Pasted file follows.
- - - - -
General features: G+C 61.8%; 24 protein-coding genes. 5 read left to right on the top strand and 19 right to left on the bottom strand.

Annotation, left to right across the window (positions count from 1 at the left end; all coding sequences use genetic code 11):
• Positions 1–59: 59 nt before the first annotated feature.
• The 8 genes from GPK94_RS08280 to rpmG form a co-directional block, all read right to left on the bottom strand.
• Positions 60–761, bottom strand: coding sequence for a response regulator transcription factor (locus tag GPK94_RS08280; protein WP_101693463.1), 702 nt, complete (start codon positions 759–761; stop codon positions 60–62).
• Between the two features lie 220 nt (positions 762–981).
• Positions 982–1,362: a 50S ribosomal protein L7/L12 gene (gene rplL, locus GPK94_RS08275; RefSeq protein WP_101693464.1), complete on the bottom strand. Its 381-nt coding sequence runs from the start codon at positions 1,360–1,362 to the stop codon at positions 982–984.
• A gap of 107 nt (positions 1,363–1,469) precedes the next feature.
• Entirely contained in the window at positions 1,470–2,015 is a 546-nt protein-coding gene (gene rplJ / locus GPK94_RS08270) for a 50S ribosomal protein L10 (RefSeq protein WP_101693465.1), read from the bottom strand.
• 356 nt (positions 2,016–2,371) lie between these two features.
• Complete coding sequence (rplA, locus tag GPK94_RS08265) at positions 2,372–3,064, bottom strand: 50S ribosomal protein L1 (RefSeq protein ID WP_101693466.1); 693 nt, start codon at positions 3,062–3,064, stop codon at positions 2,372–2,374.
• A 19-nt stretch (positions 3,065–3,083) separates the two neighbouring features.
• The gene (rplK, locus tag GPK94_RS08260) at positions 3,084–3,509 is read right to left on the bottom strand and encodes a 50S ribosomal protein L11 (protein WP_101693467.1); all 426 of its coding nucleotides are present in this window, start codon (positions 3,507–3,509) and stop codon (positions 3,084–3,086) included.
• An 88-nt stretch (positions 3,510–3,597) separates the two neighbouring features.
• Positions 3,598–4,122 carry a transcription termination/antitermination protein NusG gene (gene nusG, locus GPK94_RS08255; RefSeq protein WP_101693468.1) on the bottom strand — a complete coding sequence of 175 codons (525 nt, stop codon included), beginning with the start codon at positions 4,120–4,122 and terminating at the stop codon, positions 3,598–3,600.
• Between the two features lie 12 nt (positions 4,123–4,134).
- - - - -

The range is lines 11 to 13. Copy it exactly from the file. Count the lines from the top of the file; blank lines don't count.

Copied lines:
• Complete coding sequence (rplA, locus tag GPK94_RS08265) at positions 2,372–3,064, bottom strand: 50S ribosomal protein L1 (RefSeq protein ID WP_101693466.1); 693 nt, start codon at positions 3,062–3,064, stop codon at positions 2,372–2,374.
• A 19-nt stretch (positions 3,065–3,083) separates the two neighbouring features.
• The gene (rplK, locus tag GPK94_RS08260) at positions 3,084–3,509 is read right to left on the bottom strand and encodes a 50S ribosomal protein L11 (protein WP_101693467.1); all 426 of its coding nucleotides are present in this window, start codon (positions 3,507–3,509) and stop codon (positions 3,084–3,086) included.